The Missouri State Fair has banned for life a rodeo clown who wore a Barack Obama mask during a bull-riding competition and suggested that “Obama” might be run down by an angry bull. “Hey, I know I’m a clown,” the still-unidentified performer said. “He [Obama] is just running around acting like one. Doesn’t know he is one.” Many in the audience were amused; at least some were offended. The event was captured on home video, which quickly made the rounds of news reports.
In a press release Monday, the State Fair said, “the statements and actions Saturday night were inappropriate and not in keeping with the Fair’s standards. The Missouri State Fair apologizes for the unconscionable stunt.” The organization said it had decided “to permanently ban this rodeo clown from ever participating or performing at the Missouri State Fair again.”
The controversy over the incident seemed to have two parts. One was outrage in some quarters over the obvious disrespect and ridicule directed at the president. The other was outrage over the suggestion of violence toward Obama — in the form of an encounter with the bull — that was the premise of the act. This is the most complete video of the incident available; you can watch it to judge for yourself.
Of course the Missouri State Fair can do what it wants, but the lifetime ban seems excessive. Any president comes in for a fair amount of public mockery, and what happened at the State Fair does not seem worse than the mockery of the president that occurred — without consequences like lifetime bans — during George W. Bush’s years in the White House. It’s not necessary to recite all the insults, threats, and other offenses directed at Bush during his presidency; if you were awake during those years, you know there were a lot of them. But perhaps it would be useful to list a few, and ask whether they resulted in punishment and professional exile for those involved.
As far as disrespect and ridicule are concerned, in 2007, TV newswoman Erin Burnett, who then worked for MSNBC, repeatedly referred to Bush as a “monkey” during a report on an economic summit. Burnett, who later apologized, was not banned from television; she is now a prime-time anchor on CNN.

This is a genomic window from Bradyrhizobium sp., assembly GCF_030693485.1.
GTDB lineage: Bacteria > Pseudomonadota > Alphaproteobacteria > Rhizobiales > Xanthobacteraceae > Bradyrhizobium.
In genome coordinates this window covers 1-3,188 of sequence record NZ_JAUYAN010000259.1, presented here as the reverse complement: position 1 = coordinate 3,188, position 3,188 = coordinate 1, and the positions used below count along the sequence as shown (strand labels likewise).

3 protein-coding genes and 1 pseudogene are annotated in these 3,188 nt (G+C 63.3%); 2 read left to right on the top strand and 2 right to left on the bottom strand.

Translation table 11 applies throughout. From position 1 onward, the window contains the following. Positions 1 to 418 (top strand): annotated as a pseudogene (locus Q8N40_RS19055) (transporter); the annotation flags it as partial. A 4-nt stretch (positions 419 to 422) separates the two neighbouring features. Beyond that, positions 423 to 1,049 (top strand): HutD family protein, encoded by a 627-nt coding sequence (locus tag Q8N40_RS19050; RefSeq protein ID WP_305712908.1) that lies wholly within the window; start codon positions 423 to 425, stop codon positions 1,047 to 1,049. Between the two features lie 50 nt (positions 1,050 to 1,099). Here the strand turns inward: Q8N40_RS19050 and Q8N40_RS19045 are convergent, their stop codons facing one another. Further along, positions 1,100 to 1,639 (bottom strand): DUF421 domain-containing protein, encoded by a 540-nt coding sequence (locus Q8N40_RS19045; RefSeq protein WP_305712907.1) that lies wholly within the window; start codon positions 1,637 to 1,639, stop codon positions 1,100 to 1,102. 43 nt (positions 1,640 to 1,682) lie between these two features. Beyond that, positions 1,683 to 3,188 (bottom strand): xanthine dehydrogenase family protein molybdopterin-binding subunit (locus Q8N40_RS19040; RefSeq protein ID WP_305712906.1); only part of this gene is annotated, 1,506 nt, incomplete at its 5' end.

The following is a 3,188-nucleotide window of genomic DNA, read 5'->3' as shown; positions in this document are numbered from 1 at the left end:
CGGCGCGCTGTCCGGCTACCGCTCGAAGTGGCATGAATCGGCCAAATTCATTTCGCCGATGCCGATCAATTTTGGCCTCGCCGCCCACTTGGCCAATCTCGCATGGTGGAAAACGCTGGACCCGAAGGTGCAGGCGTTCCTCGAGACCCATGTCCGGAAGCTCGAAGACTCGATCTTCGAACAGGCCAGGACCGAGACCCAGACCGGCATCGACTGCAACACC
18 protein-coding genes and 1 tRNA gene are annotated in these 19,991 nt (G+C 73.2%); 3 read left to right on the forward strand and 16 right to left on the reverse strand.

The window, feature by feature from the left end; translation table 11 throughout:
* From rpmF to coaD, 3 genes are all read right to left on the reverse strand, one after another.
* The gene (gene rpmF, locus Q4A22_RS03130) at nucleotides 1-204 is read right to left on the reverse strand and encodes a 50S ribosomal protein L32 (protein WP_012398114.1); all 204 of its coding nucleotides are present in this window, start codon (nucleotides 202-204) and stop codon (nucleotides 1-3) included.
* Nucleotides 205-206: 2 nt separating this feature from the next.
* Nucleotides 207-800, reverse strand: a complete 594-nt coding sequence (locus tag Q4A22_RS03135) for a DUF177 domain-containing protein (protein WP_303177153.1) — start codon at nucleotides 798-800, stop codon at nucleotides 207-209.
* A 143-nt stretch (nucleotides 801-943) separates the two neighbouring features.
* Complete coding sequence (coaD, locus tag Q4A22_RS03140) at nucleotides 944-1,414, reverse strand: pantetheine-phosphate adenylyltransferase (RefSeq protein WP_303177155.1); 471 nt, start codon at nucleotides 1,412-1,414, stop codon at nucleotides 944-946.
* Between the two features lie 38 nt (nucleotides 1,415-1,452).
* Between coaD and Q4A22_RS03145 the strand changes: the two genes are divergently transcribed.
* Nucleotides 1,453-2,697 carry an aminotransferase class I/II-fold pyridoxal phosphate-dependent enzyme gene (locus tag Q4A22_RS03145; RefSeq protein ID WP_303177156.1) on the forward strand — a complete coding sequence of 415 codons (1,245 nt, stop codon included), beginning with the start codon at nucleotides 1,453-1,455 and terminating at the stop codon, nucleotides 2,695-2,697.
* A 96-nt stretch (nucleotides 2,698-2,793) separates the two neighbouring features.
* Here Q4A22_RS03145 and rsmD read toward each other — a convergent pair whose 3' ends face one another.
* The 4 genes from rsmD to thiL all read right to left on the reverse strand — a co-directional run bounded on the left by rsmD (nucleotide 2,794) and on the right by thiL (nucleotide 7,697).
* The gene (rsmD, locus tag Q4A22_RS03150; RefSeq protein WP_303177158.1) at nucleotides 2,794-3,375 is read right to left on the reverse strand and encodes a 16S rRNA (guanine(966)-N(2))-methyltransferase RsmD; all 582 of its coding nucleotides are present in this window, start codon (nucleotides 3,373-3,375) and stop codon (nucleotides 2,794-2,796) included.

Burnett was not alone; depictions of Bush as a chimpanzee, in particular, were common on the Internet during those years. And not unheard of on television. In October 2009, after Bush left office HBO’s Bill Maher said on his program “Real Time,” that, “Barack Obama, an actual college professor, replaced George Bush, an actual chimp.” Maher was not banned from HBO; he is still the host of the program.
In August, 2007, North Dakota Democratic Rep. Earl Pomeroy was caught on video calling Bush a “clown.” Pomeroy later apologized, but he was not banned from office. Instead, he was re-elected for a ninth term in the House in 2008. He did lose in the Republican wave of 2010, but is now a lobbyist in Washington.
As far as the use of violent imagery and the president is concerned, the Bush years saw imagery much more serious than a bump from a bull. For example, the 2006 film “Death of a President” was a faux-documentary that told the story of a fictional Bush assassination, including a graphic depiction of the Bush character being shot in the chest. After its premiere at the Toronto film festival, where it won the International Critics Prize, “Death of a President” was handled by a major American distributor, Newmarket Films, and was reviewed, seriously and on its own terms, by the Washington Post, New York Times and other major press outlets. The film’s makers were not banned for life from the movie industry or anything else; the director has since made several films that have shown at festivals around the world and is now working on a documentary on David Bowie.
In the 2004 novella “Checkpoint,” author Nicholson Baker depicted a conversation between two men planning to assassinate Bush. “He’s one dead armadillo,” says one character, speaking of the president. The Washington Post was impressed by the book’s “fanciful flourishes and fierce, furious fits of anger.” Baker was not banned from anything and is still writing and being published today.
In June 2006, Alan Hevesi, then the comptroller of the state of New York, delivered a college commencement address in which he paid tribute to Democratic Sen. Charles Schumer by calling him “the man who, how do I phrase this diplomatically, who will put a bullet between the president’s eyes if he could get away with it.” Hevesi later apologized, explaining that he merely intended to praise Schumer’s courage and toughness. Hevesi was not banned from office; he was, in fact, re-elected as comptroller later in 2006. (He didn’t stay much longer, resigning when he was indicted on corruption charges.)
Going through these various incidents is not intended to suggest that the people involved should have been banned from their professions. It’s perfectly fine that Burnett and Maher and the others still have their jobs. It’s just to ask: Why should the Missouri rodeo clown be banned for life? Couldn’t his employers have demanded an apology instead?